Friday, 20 September, 2019

Stretch your hole in Nintendo's Ring Fit Adventures for Switch

Nintendo's Ring Fit Adventure is like Wii Fit for the Switch Ring Fit Adventure could give Switch its Wii Fit breakout
Cecil Davis | 13 September, 2019, 05:31

Nintendo at its innovative best, Wii Fit kickstarted a video game fitness craze by combining new technology with a user-friendly and entertaining gameplay experience. The Leg Strap is attached to the player's upper left leg, while the Ring-Con is held in both hands.

Called the Ring-Con, it is a rubber fitness band that you can place a Joy-Con controller into in order to interact with dedicated game, Ring Fit Adventure.

Amnesia: Collection, which includes Amnesia: The Dark Descent, expansion Amnesia: Justine, and sequel Amnesia: A Machine for Pigs, is now available on Switch via the Nintendo eShop, developer Frictional Games announced.

Instead of pressing buttons or moving joysticks, the Ring-Con tracks player movement force and range.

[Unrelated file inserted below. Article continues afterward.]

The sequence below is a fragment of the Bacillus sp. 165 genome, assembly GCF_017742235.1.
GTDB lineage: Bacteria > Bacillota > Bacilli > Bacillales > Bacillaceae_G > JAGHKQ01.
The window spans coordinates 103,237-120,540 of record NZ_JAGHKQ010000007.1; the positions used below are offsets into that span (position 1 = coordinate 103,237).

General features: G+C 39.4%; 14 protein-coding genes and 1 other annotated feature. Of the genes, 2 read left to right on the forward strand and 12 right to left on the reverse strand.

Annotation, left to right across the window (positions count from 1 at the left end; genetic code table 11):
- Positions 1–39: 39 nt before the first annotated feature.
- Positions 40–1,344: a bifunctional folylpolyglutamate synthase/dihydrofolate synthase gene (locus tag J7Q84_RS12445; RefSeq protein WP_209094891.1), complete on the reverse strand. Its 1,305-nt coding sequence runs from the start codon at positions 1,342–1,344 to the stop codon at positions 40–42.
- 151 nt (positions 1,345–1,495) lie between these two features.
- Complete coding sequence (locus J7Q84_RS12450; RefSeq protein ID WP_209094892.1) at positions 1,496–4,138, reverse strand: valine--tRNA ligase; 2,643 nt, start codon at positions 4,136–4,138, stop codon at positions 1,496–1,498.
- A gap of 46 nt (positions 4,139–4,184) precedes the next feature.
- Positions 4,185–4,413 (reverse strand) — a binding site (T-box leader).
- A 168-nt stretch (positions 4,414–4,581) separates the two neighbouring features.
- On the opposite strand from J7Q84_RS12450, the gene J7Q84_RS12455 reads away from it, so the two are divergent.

With monsters fitting in your pocket, you can now bring the horror with you!

If turn-based battles focus on strength exercises, then overworld exploration is much more cardio based.

Apple Arcade launched for a monthly subscription of Rs 99
It was then reported on by Android Police earlier this year, when Google started testing it with a select group of users. This service has been renamed to " Google Play Services for AR" and will be installed automatically on eligible devices.

You can even sail over stretches of water by squeezing the Fit-Con against your stomach and performing ab twists!

Throughout the years, various companies have made attempts at turning exercise into games, with one of the most notable examples being Nintendo's Wii Fit.

Obviously, Ring Fit Adventure isn't a miracle device that will magically make you fit.

Long story short: Ring Fit Adventure is the kind of bizarre-yet-novel thing we're used to seeing from Nintendo.

"Nintendo has always had a lot of success appealing to non-hardcore audiences and reinventing the norms of console play", said Laine Nooney, assistant professor and historian of video games at New York University.